Jamaica Plain News.
Brewer Street (Bromley, 1905). The Benjamin May house is opposite the end of Thomas Street.
May Street, 1874. The house of Benjamin May is along May Street. Both sides of May Street were once part of May Farm.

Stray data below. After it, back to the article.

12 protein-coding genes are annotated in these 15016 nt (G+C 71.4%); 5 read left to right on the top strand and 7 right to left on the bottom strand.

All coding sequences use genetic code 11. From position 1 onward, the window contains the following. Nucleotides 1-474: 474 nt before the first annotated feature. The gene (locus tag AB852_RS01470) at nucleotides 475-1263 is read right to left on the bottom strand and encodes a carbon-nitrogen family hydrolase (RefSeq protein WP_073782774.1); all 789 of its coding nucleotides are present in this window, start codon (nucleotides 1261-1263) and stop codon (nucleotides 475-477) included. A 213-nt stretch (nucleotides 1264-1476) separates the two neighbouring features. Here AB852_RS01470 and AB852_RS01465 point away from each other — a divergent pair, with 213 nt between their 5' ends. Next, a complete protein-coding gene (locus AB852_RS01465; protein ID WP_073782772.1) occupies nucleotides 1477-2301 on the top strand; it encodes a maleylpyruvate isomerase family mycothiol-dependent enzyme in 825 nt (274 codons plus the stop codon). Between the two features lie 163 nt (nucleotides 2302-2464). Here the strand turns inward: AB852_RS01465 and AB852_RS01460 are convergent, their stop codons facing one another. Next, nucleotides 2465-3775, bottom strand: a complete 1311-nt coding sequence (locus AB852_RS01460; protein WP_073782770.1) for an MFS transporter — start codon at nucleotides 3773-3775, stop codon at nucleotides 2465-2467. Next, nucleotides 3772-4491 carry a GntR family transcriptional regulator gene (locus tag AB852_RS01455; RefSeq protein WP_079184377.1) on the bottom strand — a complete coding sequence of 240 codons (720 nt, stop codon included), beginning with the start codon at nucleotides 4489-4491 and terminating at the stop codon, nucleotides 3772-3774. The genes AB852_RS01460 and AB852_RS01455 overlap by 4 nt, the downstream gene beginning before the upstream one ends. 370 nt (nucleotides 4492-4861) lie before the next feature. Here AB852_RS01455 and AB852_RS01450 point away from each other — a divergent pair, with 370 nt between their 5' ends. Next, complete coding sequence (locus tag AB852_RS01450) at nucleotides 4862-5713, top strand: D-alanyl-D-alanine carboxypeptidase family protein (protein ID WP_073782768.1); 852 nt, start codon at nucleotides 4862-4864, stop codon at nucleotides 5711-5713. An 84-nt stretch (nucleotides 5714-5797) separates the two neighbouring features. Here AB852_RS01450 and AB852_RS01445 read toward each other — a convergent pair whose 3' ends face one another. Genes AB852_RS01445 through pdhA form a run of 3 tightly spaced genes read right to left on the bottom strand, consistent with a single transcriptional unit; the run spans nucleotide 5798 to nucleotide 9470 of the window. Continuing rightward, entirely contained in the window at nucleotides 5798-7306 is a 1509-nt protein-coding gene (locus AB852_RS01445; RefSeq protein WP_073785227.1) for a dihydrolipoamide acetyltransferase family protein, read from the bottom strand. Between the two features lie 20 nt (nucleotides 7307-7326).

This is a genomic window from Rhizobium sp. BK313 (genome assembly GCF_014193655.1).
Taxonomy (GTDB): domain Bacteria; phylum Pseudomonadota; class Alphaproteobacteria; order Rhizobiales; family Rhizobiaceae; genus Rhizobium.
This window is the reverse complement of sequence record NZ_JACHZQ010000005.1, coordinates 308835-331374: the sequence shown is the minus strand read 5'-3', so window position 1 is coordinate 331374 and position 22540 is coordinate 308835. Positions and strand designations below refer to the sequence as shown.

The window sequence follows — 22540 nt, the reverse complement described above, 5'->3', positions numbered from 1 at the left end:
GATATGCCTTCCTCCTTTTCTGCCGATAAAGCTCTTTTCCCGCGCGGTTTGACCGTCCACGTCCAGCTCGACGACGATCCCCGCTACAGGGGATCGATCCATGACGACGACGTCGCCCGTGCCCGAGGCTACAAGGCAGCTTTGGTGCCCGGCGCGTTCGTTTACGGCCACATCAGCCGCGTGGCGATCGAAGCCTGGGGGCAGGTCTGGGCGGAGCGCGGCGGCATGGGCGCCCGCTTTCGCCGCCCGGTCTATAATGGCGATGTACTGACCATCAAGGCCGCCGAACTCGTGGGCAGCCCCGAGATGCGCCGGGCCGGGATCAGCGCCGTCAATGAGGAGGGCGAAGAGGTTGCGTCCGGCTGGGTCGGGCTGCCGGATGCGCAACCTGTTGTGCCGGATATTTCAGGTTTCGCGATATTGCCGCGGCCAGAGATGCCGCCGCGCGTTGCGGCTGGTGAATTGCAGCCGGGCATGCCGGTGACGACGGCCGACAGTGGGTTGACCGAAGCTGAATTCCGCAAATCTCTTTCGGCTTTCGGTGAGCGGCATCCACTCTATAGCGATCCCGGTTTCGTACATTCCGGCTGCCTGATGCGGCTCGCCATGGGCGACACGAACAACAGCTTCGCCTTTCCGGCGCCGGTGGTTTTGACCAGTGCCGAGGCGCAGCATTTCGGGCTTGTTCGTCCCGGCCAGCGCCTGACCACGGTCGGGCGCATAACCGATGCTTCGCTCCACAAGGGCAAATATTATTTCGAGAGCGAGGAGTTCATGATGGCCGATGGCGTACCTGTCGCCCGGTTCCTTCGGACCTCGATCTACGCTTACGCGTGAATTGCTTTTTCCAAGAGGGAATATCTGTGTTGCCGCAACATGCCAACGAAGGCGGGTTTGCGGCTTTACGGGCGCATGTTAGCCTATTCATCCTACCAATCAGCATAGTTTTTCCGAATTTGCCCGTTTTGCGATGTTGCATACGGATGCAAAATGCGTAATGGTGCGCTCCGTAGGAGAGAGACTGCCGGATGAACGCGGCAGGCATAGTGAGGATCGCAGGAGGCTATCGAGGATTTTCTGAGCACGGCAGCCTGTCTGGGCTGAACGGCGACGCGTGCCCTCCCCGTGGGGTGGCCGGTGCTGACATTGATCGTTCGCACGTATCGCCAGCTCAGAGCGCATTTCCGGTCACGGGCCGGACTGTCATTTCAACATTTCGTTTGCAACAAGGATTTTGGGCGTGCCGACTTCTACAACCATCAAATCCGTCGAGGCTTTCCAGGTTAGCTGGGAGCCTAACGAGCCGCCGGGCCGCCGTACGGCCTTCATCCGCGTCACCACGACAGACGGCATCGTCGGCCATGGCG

John May, master of the vessel "The James", and a carpenter, was born in 1590. He sailed between London and New England in the 1630s, before coming to Massachusetts with his family as part of the Great Migration of the Puritans to New England, and settled in Roxbury near the Great Pond in about 1640. His first wife died in 1651, and he remarried. His first son, also named John, was born in England in 1631, and became a carpenter like his father. The second John married Sarah Brewer Bruce, widow, daughter of Daniel and Joanna Brewer, and had eight children. Offspring number four was another John, first surviving son, born in 1663. This John married Prudence Bridge in 1684, and went on to become a church deacon and a Selectman of the town of Roxbury, and is buried at the Eustis Street burial ground in Roxbury. Of his many children, Benjamin was number eleven, born in 1708. When his first wife, Mary Williams, died leaving him with five children, he remarried Abigail Gore, widow of John Gore. His first child, Lemuel, was born in 1738, and would live until 1805. Lemuel served as Lieutenant in Captain Child's company, the 3rd Roxbury, in Colonel William Heath's regiment. His 1st Suffolk Company commission was signed by George Washington, and he would later be known as Captain Lemuel May. Lemuel married Abigail Davis, and they had two daughters before she died. He remarried Katharine Williams, and had nine more children, of whom three survived to adulthood. The first surviving son was Benjamin, born 1781. Benjamin married Mary Starr, and farmed the old homestead. They had four children, including Lemuel, born 1814. Lemuel married Lucy Ann Kent and had two sons. Their first son - takes big breath - was Benjamin, born in 1848, who married Sarah J. Moffatt, and is the gentleman featured in today's entry.